14 November 2006

Stadium Aotearoa - letter to Minister and the Mayor

Below is my letter to the Trevor Mallard and Dick Hubbard summarising my concerns about the decision-making process: Kia ora Minister and Your Worship I am writing to you both to express my concern about the present decision-making process for the stadium options in Auckland. I am a strong supporter of downtown stadium option. However, I am particularly concerned that the decision to adopt a particular option is to be made by the City within 11 days. In my view, this process does not adequately allow the community to have their say on the proposal and is in breach of the City’s decision-making obligations under the Local Government Act 2002. I urge you to extend the period for making the decision and allow the public to be consulted in accordance with the City’s obligations under the Local Government Act 2002. As you know, local authorities may not take certain decisions unless they are provided for in their long-term council community plan. Section 97, LGA 2002 provides: s97 Certain decisions to be taken only if provided for in long-term council community plan (1) This section applies to the following decisions of a local authority: (a) a decision to alter significantly the intended level of service provision for any significant activity undertaken by or on behalf of the local authority, including a decision to commence or cease any such activity: (b) a decision to transfer the ownership or control of a strategic asset to or from the local authority: (c) a decision to construct, replace, or abandon a strategic asset: (d) a decision that will, directly or indirectly, significantly affect the capacity of the local authority, or the cost to the local authority, in relation to any activity identified in the long-term council community plan. (2) A local authority must not make a decision to which this section relates unless— (a) the decision is explicitly provided for in its long-term council community plan; and (b) the proposal to provide for the decision was included in a statement of proposal prepared under section 84. The present waterfront proposal is not provided for in the City’s long-term council community plan. Clearly, it is a decision to which section 97 applies: it is a decision to commence a “significant activity” and/or a decision to construct a “strategic asset”. (The proposal is obviously a proposal of “higher significance” under the City’s significance policy. The term “activity” has a broad definition under the LGA 2002 and includes the provision of facilities and amenities and also regulatory and other government functions, ie whether or not the City will ultimately construct the stadium does not alter the fact the decision to support it is commencing a significant activity. Also, a decision not to adopt the waterfront stadium is also an decision to commence a significant activity because section 76(4) defines a “decision” to include a decision not to take any action.) In my view therefore, the City is required to amend its long-term council community plan to provide for this decision. As you will be aware, that requires public consultation under the special consultative procedure. The present expedited decision-making process is therefore flawed and does not accord with the City’s legal obligations under the LGA 2002. An “in principle” commitment and later public consultation is also flawed in my view. The government has made it clear that a decision one way or other needs to be made in the next 11 days. Committing to one option and then consulting the public would be perfunctory and amount to the predetermination of the decision. A failure to properly consult will place the ultimate proposal at risk of a legal challenge. I presume the legislation proposed by the government does not involve the validation of defective decision-making processes under the LGA 2002. Public consultation under the special consultative procedure could be undertaken and completed prior to Christmas, without unduly delaying the proposal. I urge you to allow adequate time for this important decision and to ensure the community is able to participate in it, as they are legally entitled. Regards Dean Knight Lecturer, Faculty of Law (Acting) Co-Director, New Zealand Centre for Public Law Victoria University of Wellington, Government Buildings, 15 Lambton Quay, PO Box 600, Wellington, New Zealand [ tel +64 (4) 463 6364 ] [ fax +64 (4) 463 6365 ] [ mob +64 (21) 684 544 ] [ dean.knight@vuw.ac.nz ] [ www.vuw.ac.nz/law ]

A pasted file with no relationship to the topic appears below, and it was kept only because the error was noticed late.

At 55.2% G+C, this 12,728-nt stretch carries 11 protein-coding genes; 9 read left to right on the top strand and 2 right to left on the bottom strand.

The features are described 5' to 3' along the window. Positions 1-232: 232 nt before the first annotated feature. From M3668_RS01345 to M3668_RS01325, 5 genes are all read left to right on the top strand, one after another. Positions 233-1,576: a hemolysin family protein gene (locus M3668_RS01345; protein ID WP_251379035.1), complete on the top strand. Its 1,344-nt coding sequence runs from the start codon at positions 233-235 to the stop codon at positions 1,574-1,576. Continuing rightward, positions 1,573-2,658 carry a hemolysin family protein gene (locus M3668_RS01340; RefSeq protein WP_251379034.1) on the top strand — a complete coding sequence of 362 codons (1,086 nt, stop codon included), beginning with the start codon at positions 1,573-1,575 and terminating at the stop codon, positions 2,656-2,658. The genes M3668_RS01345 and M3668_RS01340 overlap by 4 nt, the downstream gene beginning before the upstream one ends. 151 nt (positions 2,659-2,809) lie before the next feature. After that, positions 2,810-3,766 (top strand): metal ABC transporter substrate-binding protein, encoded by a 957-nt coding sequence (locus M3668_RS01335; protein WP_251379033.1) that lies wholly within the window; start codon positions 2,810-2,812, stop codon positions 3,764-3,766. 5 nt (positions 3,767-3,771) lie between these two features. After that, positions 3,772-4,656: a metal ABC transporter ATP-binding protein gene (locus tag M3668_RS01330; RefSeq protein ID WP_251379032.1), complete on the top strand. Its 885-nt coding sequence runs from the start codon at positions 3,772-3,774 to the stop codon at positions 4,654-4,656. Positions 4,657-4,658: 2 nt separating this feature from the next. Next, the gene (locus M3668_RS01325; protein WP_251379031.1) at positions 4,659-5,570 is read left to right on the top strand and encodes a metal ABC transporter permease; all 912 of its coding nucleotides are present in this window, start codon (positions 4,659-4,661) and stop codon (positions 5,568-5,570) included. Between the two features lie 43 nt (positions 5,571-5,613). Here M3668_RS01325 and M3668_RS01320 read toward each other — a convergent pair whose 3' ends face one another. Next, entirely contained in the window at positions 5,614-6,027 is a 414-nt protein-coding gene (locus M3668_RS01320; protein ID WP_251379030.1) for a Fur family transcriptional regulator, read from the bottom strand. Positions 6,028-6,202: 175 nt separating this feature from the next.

13 November 2006

Stadium Aotearoa

I should say I’m a big rugby fan and, while living in Auckland, we had season tickets at Eden Park. However, I fully support the idea of finding a downtown stadium site (although I have said for a long time that the Carlaw Park site must be a better option). As much as I liked the history and quirkiness of Athletic Park (I played on it a number of times and even once scored a try there!), the rugby and events experience from a logistically-sound, downtown stadium is superb.

But... Mallard is dreaming if he thinks that the Auckland City Council and Auckland Regional Council can make a decision about the stadium in 2 weeks. There’s a little legal obligation called participatory democracy that will stand in their way (quite apart from the question of any Resource Management consents). I’ll explain.